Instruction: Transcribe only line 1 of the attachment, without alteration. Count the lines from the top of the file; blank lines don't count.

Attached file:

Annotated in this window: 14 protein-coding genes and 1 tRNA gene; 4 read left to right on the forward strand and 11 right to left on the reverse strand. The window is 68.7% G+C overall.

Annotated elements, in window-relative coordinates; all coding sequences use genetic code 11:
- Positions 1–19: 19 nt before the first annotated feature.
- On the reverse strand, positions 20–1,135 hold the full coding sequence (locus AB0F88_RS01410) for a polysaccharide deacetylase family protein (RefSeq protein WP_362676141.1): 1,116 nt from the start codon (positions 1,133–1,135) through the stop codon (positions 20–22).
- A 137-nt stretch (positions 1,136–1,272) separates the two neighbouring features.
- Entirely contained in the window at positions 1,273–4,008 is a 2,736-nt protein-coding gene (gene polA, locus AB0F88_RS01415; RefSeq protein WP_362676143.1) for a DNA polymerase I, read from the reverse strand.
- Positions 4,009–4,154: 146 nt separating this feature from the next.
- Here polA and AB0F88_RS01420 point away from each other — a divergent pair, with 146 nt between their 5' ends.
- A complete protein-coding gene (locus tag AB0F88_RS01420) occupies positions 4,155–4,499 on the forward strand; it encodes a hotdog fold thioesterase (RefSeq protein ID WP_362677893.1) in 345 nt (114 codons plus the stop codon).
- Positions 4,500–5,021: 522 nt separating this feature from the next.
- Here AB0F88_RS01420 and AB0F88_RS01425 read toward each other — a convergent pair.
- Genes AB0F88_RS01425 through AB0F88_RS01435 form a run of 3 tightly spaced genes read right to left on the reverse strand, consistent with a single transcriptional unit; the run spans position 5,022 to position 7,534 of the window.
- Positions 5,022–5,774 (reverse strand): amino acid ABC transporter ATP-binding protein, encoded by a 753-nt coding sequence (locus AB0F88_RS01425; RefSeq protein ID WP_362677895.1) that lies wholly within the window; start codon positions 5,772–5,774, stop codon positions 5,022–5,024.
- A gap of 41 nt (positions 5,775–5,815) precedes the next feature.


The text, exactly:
Annotated in this window: 14 protein-coding genes and 1 tRNA gene; 4 read left to right on the forward strand and 11 right to left on the reverse strand. The window is 68.7% G+C overall.